Over the years many Walthamstow pubs have undergone changes in ownership and management, and also in name. The Tavern on the Hill on Higham Hill has recently experienced this trio of changes, opening its post-lockdown doors following a refurbishment by Wild Card Brewery. Many will remember it as the Warrant Officer and, before that, as the Higham Hill Tavern.

There was a relatively high turnover of landladies and landlords in the pub’s early years. The Tavern opened in 1867, and the first publicans were recently married couple Charlotte Casey and her husband, George, the son of a farmer. Charlotte was a local, but George was originally from Marylebone, and had moved with his parents to Higham Hill when he was still young. They ran a large farm of 84 acres in the still very rural Higham Hill area, and although George was also working as a farmer at the time of his marriage in 1866, he decided to follow a different path, albeit briefly.

East London and West Essex Guardian Series:

George Casey's engraved tankards from his time at Higham Hill Tavern. Picture: Private collection

In 1867, the same year as the birth of their first child Stephen, George was working as a brick seller, a potentially lucrative business at a time when Walthamstow was beginning to be developed with streets and streets of new houses. But the offer of running a new pub was evidently a more attractive prospect, and by autumn 1868 the young family were resident at the Higham Hill Tavern where they lived for several years. Their second and last child Florence was born there in 1870, but the publican life was evidently not for them after all, as they relocated to Maynard Road shortly afterwards.

Sadly George died aged just 36 few years later, in 1875, leaving the widowed Charlotte to raise their two young children. Like many parishioners, he was buried in the parish churchyard of St Mary’s. Charlotte outlived George by some 45 years, and never remarried; she was buried with her husband in 1920.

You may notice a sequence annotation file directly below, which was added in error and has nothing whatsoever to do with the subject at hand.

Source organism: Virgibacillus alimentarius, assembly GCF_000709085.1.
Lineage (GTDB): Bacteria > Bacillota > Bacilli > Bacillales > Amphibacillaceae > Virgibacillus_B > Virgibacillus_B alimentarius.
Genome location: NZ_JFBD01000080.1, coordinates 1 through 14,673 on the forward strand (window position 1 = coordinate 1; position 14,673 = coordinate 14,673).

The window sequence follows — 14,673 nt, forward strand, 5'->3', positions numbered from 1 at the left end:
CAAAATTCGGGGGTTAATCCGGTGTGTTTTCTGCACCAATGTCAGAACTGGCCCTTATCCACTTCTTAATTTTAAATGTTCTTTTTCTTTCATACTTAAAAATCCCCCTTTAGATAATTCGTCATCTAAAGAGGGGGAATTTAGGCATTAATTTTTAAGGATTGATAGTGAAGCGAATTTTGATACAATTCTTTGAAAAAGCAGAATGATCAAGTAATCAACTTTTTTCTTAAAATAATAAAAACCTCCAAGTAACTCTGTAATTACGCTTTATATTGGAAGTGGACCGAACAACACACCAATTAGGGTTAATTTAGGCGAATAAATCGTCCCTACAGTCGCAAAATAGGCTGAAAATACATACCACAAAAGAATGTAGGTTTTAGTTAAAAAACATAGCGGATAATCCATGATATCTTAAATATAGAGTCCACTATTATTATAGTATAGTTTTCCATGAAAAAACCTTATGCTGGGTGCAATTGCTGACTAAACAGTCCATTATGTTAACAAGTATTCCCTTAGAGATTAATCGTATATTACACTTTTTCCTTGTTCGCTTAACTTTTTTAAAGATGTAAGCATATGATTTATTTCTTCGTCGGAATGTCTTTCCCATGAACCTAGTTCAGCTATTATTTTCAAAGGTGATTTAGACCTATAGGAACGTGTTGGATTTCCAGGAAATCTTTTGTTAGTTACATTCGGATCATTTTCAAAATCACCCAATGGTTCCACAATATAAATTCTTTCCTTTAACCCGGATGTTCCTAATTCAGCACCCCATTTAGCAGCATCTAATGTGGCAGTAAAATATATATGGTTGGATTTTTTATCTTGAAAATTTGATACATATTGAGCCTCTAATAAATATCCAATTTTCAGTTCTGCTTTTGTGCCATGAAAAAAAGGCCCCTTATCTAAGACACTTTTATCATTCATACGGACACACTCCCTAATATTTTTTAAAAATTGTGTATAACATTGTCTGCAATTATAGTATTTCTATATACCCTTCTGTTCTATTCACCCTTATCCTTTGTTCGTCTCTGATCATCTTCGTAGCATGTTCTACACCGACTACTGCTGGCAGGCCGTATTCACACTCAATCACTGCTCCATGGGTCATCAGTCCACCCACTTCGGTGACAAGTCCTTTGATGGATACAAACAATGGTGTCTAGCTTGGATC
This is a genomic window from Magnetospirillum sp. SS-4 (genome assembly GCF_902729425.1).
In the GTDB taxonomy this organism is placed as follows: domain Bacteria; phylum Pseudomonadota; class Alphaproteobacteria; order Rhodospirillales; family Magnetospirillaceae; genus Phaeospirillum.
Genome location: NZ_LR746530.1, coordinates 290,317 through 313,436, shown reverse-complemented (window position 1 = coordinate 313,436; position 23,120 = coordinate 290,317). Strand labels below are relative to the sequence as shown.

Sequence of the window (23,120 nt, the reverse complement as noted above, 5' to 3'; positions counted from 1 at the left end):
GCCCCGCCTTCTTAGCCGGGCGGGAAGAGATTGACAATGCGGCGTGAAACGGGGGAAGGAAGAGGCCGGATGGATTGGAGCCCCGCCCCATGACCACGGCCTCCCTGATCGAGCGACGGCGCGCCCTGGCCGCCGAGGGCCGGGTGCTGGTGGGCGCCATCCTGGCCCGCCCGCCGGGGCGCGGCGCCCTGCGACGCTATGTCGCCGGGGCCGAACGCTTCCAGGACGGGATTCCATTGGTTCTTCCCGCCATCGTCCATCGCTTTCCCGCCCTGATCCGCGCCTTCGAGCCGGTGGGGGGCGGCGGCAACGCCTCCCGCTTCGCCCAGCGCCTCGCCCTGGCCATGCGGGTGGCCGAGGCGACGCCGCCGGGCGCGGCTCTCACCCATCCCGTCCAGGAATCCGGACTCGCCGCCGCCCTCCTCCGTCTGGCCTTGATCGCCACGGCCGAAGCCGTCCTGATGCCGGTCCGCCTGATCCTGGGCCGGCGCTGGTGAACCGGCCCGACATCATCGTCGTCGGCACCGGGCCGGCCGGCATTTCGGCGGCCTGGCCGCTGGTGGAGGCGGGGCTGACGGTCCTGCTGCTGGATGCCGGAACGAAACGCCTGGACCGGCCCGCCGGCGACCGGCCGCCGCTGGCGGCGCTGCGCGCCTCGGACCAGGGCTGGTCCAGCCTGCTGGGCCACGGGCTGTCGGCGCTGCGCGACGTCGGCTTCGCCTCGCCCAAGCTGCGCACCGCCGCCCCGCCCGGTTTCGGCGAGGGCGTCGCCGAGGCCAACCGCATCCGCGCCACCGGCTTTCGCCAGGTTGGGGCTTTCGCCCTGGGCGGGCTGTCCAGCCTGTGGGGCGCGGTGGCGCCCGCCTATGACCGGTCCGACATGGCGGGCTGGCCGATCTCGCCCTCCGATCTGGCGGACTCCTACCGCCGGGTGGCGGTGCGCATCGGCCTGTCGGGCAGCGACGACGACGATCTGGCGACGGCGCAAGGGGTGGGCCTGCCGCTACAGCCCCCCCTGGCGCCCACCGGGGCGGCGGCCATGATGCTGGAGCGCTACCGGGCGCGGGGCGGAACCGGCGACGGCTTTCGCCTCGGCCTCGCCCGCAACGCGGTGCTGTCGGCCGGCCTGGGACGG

East London and West Essex Guardian Series:

Advert placed in the Walthamstow and Leyton Guardian 14 May 1892. Note the equine rental sideline

The Caseys weren’t the only publicans to run the Tavern with no previous pub experience. Their successors were Devon-born Elizabeth and Henry Lee, a couple in their fifties who had been living in Carmarthen in Wales for a while where Henry worked as a butcher. And in the 1890s the Tavern was run by Geraldine and Arthur Pollard who lived there with three of their teenage children Arthur, Geraldine, and Thomas. Arthur senior had been working as an oilman, selling oils for lamps and paints and household hardware goods from premises in Bow. But things had gone rather awry, and he was declared bankrupt in 1888 following a move to Hackney.

Relocating to Higham Hill to run the Tavern potentially provided the fresh start the family needed, but within a few years Geraldine and Arthur left their Higham Hill venture behind and were living with daughter Geraldine who ran an off licence in Dulwich Road, Brixton. The older couple were soon back on their feet, however, and parted ways with their daughter when they moved to Kilburn to manage a licensed premises, where Arthur died in 1911. Geraldine continued to run the business with the assistance of her son Thomas and his wife Mary, and the younger Geraldine went on to marry a publican and relocated to Southwark.

East London and West Essex Guardian Series:

Ordnance Survey Map published 1896

The final years of the 19th century at the Tavern were overseen by Bertha and William Woodward, both Londoners, he from Bayswater and she from Dalston. Like his predecessors, William had been working in a completely different occupation before taking up his position as landlord of the Tavern, having begun his working life as a clerk. He had taken up the Tavern’s helm by 1896 and married Bertha two years later. They ran the pub with four live-in employees, including sisters Emma and Ruth Smith who were the cook and general servant, and barman William Simmons. Their tenure at the Tavern ended in the early years of the 20th century, just under a decade since William had taken up the landlord position. The couple moved to Woodford where Bertha died in 1906 aged 39.

Karen Averby is a seaside-loving historian and research consultant specialising in researching histories and stories of buildings, people and places. She researches house histories for private clients and collaborates in community heritage projects (karenaverby.co.uk). She is also director of Archangel Heritage Ltd, an historical research consultancy providing research services for the commercial heritage sector (archangelheritage.co.uk). Also found on Twitter @karenaverby and @archaheritage